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View Full Version : Law school application moral dilemma.



nitr0x2
06-09-2009, 10:59 AM
Hey guys, I know there is a thread just like this floating around but this is a personal help thread and I would like your advice. I didn't want to post this in the Misc cause I'm looking for serious replies.

I'll be applying to Law School this summer/fall and I am registering for the LSDAS now. The LSDAS collects your application materials and applies to the schools for you to make things easier. There is a section for Race/Ethnicity on the application, and herein lies my question to you:

I was born in The United States. Both my parents were born in Syria. I lived in the Middle East for two years of my life(8-10 years old) and the rest in the US. From some personal research, I've come to the conclusion that Arabs are technically part of the Caucasoid Race(http://en.wikipedia.org/wiki/Caucasoid) which would make me 'White/Caucasian'. I would like to get any kind of advantage I can so I was considering marking my race as 'Other' and if asked about it claim that I hold the belief that Arabs are not 'White/Caucasian' (which a part of me would like to believe :))

I don't expect much benefit by doing this, the only thing I can potentially see happening is an extra glance at my Personal Statement(Which describes the dichotomy of my life growing up in the US and Middle East), and hopefully get a little extra consideration.

So, what do you guys think. If you were me, would you put race as 'Other' in order to try to get some kind of advantage or edge even though I fully understand that according to the literal definition Arabs are considered Caucasian, but try to argue otherwise if confronted. Or should I just be honest and put 'White/Caucasian'?

red_hot_tamale
06-09-2009, 11:14 AM
What have you put on applications for things all the other times you've been requested to pick one? Don't they ask this same question for various standardized tests throughout school? I personally would just select Caucasian. I don't think that trying to finesse your way into getting a second glance by picking 'other' will be beneficial. If they are going to read your personal statement anyways, why bother making things complicated by trying to justify picking 'other'.

hooked4life
06-09-2009, 11:18 AM
just on a gut level I'd say Syrian is not what people think of when they say Caucasian. if your PS talks about your Syrian heritage i think that removes any moral dilemma from the equation, it's not like you're trying to hide it or something.

i know my law school has a club or something for students on middel-eastern dissent, something like that.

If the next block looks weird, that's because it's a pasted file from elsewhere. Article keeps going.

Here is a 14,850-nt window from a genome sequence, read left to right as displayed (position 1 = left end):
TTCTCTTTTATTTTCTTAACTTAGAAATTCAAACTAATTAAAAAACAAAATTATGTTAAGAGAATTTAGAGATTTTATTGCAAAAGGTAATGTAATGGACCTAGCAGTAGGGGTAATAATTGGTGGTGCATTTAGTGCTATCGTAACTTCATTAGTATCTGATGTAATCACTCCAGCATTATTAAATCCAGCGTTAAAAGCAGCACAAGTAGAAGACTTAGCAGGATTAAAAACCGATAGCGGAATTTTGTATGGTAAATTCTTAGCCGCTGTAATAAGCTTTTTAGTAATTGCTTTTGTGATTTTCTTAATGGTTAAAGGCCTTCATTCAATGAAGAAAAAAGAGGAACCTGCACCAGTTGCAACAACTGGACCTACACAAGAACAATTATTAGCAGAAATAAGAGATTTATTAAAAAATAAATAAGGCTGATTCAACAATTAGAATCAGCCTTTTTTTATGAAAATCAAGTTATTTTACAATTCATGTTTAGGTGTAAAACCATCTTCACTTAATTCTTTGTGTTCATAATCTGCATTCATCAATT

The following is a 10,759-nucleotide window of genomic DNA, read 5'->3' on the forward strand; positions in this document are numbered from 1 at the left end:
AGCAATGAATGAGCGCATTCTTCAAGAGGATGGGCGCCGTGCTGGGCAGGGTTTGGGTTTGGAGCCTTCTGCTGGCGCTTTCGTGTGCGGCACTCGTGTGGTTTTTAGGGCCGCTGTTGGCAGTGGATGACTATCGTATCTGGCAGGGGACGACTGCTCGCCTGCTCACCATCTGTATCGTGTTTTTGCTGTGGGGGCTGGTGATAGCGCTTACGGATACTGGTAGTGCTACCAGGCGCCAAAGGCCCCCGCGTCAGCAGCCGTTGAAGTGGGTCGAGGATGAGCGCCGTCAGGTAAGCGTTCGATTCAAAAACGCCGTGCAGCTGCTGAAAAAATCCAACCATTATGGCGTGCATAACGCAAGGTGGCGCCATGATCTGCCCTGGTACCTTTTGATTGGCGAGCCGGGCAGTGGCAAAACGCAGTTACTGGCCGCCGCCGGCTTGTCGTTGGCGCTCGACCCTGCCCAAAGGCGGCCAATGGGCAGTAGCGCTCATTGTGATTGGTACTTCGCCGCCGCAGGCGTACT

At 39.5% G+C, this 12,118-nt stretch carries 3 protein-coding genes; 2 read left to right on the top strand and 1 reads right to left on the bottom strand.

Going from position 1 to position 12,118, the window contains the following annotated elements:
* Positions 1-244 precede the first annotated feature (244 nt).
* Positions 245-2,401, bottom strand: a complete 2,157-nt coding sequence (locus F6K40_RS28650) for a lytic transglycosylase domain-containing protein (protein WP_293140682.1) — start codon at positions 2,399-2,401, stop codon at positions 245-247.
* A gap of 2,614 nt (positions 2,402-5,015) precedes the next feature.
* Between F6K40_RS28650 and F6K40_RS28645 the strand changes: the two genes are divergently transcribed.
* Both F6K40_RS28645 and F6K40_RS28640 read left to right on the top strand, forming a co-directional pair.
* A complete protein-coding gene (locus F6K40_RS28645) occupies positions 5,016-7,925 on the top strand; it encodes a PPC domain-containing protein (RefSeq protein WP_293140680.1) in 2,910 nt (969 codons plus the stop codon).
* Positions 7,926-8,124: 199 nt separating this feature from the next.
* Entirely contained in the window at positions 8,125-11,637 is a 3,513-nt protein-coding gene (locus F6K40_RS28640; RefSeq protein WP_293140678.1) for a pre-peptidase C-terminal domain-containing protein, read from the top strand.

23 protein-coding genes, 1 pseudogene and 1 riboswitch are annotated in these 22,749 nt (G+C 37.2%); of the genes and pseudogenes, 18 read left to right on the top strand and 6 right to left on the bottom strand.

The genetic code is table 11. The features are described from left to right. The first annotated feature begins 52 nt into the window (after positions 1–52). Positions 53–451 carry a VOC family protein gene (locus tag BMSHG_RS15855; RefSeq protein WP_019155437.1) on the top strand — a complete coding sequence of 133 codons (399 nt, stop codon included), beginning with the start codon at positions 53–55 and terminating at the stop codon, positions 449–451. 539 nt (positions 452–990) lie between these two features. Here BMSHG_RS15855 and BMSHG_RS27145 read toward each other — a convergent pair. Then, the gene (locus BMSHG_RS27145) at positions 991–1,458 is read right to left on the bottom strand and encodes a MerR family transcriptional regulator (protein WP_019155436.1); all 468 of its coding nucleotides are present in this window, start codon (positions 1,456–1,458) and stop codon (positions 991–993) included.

nitr0x2
06-09-2009, 11:19 AM
What have you put on applications for things all the other times you've been requested to pick one? Don't they ask this same question for various standardized tests throughout school? I personally would just select Caucasian. I don't think that trying to finesse your way into getting a second glance by picking 'other' will be beneficial. If they are going to read your personal statement anyways, why bother making things complicated by trying to justify picking 'other'.

Growing up I mixed it up between Caucasian and Other. Variety is the spice of life lol :)

The reason I am considering it is incase my GPA and LSAT scores are on the edge, I would think that seeing Other as my race may get the Admissions Committee to potentially take a glance at my Personal Statement(writing is my strong point). I know the chance is small, but what if my borderline GPA and LSAT in addition to a Caucasian race caused my application to get passed up? :(

hooked4life
06-09-2009, 11:19 AM
What have you put on applications for things all the other times you've been requested to pick one? Don't they ask this same question for various standardized tests throughout school? I personally would just select Caucasian. I don't think that trying to finesse your way into getting a second glance by picking 'other' will be beneficial. If they are going to read your personal statement anyways, why bother making things complicated by trying to justify picking 'other'.

applications to law schools are unlike anything else i've ever applied to.

2.0Tsunami
06-09-2009, 11:20 AM
I've heard of people, specificly minorities, that leave it blank. They want to be accepted based on their creds. instead of race.

nitr0x2
06-09-2009, 11:22 AM
I've heard of people, specificly minorities, that leave it blank. They want to be accepted based on their creds. instead of race.

I have the option to not report my race to law schools. I'm just trying to get a leg up over the competition :o